We think best to follow manufacturer’s instructions (albeit rinse for a little longer until the konjac plant aroma goes away). So it’s easy peasy: drain the noodles, rinse well in cold water, place in boiling water for two minutes, then dry the noodles in a non-oiled pan over medium heat. Set aside.
For the keto pad thai
Whisk together thoroughly in a small bowl fish sauce, coconut aminos, sweetener and red pepper flakes or cayenne. Add lime juice to taste, starting at 2 tablespoons.
Heat up oil in a skillet or pan over medium heat. Add in garlic and sautée briefly until it just starts to brown. Add in shrimp and cook for 2-5 minutes on each side (depending on their size), until just cooked through. Pile the shrimp on the edge of the pan.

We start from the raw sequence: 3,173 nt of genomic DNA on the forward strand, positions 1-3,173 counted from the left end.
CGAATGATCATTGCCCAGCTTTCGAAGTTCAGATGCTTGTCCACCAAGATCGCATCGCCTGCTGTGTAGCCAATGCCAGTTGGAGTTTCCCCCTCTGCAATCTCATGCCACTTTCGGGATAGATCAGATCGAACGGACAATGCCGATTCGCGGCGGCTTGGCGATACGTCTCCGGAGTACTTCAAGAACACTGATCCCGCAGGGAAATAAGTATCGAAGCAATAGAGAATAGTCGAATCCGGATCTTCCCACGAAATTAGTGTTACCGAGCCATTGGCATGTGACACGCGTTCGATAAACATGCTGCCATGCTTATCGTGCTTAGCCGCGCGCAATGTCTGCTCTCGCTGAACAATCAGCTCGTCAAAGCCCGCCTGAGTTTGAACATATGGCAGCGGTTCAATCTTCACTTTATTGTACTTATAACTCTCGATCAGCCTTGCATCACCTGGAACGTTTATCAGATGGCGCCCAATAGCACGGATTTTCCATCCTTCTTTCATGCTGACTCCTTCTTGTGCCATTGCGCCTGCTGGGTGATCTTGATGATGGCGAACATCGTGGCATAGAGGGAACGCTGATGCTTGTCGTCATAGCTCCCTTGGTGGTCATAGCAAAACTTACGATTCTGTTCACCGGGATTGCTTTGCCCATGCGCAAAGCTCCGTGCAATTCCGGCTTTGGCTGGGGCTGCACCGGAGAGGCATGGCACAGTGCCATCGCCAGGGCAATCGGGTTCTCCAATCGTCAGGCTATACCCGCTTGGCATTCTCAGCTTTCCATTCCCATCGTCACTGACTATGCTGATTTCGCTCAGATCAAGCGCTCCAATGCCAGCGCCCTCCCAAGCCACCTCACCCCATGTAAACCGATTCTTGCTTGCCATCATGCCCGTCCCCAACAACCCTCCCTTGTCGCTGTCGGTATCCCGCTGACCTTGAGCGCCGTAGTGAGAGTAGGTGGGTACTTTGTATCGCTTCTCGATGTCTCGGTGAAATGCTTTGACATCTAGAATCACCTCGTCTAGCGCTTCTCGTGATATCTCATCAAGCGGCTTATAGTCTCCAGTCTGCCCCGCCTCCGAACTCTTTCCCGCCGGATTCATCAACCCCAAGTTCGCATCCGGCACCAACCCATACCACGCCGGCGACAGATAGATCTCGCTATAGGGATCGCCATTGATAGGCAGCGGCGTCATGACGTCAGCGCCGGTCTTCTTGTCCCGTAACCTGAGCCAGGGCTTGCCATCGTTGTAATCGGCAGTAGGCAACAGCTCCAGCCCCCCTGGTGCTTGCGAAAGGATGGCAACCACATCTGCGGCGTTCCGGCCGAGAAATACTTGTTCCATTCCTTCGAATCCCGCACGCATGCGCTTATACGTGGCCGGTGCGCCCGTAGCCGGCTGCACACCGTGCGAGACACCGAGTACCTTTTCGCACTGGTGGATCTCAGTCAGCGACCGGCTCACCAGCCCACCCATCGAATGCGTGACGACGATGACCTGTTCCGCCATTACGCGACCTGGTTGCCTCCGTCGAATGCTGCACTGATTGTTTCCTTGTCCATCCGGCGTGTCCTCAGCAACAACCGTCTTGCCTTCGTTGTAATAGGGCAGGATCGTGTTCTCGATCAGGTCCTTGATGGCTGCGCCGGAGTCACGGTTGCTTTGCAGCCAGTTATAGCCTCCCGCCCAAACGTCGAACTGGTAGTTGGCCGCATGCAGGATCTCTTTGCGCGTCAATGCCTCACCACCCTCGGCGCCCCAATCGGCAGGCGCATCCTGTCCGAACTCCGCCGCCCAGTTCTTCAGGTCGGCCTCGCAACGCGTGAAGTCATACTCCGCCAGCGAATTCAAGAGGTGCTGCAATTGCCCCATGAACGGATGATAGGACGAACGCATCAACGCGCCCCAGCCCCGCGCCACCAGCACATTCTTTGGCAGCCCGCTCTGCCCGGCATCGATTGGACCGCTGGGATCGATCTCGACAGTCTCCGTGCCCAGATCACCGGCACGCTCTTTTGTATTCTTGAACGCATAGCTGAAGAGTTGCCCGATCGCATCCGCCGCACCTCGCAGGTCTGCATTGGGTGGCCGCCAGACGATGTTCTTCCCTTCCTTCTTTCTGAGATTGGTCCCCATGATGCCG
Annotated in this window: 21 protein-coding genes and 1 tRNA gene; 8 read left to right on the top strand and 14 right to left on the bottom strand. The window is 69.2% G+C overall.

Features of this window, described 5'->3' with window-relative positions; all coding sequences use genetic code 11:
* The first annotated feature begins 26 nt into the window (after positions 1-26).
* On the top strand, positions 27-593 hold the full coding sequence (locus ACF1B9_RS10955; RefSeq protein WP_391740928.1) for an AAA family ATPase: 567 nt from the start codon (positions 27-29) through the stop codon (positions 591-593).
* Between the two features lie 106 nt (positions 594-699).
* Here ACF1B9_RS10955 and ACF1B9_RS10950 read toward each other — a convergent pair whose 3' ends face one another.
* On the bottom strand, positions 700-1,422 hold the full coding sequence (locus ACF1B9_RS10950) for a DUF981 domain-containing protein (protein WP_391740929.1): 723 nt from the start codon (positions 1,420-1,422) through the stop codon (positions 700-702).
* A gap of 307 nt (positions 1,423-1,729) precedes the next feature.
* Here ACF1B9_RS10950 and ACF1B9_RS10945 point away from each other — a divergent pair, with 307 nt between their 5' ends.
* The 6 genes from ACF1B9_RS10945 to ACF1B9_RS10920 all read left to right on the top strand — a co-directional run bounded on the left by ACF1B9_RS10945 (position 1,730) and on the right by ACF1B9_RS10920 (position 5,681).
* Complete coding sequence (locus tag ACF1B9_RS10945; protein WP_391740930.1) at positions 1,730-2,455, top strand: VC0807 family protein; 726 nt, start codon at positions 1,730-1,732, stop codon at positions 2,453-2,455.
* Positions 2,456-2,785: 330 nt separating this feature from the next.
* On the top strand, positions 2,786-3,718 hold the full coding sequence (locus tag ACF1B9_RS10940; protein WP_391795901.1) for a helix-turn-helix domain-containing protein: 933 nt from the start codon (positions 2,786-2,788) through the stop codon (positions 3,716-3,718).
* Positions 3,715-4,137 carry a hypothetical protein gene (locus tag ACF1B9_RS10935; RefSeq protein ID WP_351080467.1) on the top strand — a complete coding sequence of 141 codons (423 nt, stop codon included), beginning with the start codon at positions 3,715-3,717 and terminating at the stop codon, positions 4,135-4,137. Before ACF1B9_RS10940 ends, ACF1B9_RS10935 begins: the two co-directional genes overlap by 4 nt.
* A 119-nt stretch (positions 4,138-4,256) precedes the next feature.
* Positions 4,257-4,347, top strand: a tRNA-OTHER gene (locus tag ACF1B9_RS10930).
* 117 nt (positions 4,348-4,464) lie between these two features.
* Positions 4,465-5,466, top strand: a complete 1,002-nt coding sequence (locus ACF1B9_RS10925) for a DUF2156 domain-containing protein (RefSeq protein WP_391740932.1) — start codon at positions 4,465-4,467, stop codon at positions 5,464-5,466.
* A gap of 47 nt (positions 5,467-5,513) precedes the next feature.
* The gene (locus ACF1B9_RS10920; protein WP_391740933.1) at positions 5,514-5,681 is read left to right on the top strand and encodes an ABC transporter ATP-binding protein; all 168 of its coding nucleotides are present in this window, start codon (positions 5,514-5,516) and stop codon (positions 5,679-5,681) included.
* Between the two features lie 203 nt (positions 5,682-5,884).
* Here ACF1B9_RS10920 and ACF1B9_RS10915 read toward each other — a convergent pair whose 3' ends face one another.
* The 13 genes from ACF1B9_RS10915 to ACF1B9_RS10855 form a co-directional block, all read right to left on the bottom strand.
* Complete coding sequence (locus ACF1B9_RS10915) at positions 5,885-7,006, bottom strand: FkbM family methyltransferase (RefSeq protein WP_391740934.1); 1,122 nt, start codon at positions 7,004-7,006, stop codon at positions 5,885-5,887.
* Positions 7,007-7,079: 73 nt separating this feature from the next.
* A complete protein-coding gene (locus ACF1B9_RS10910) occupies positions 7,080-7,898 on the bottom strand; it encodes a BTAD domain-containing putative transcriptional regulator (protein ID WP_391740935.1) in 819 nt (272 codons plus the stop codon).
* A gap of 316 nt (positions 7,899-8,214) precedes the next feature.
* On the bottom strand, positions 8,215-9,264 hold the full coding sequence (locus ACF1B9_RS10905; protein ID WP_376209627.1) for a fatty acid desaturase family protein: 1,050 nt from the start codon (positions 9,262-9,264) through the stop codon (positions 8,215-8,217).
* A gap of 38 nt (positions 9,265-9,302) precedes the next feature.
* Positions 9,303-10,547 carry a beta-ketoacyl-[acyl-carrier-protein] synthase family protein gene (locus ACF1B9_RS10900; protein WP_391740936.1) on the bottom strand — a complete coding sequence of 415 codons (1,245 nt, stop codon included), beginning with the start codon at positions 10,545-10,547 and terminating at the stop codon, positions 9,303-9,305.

Pour in the lightly beaten eggs and continue to cook, stirring them to scramble, until solid but still moist and tender.
Pour in the prepared sauce and mix briefly until the shrimp and scrambled eggs are evenly coated. Add in prepared noodles, tossing to coat in the sauce. Add soy sprouts and continue to cook for 2-3 minutes.
Garnish with green onions, cilantro and peanuts. Serve immediately with fresh lime.
*VIP UPDATE!* I've since discovered this new brand of Shirataki noodles (with added oat fiber). They're muuuch better in my opinion to the original version: less chewy (hurray!) and no fishy smell (like whoaaa!). ** Pad Thai is traditionally made with brown sugar, and so adding a touch of molasses to your sweetener will do just that (with minimal carb impact). Having said that, you can always skip it or use a brown sugar substitute such as Sukrin Gold. *** Traditional pad thai uses tamarind paste, and it does Please note that nutrition facts were estimated using shrimp and peanuts.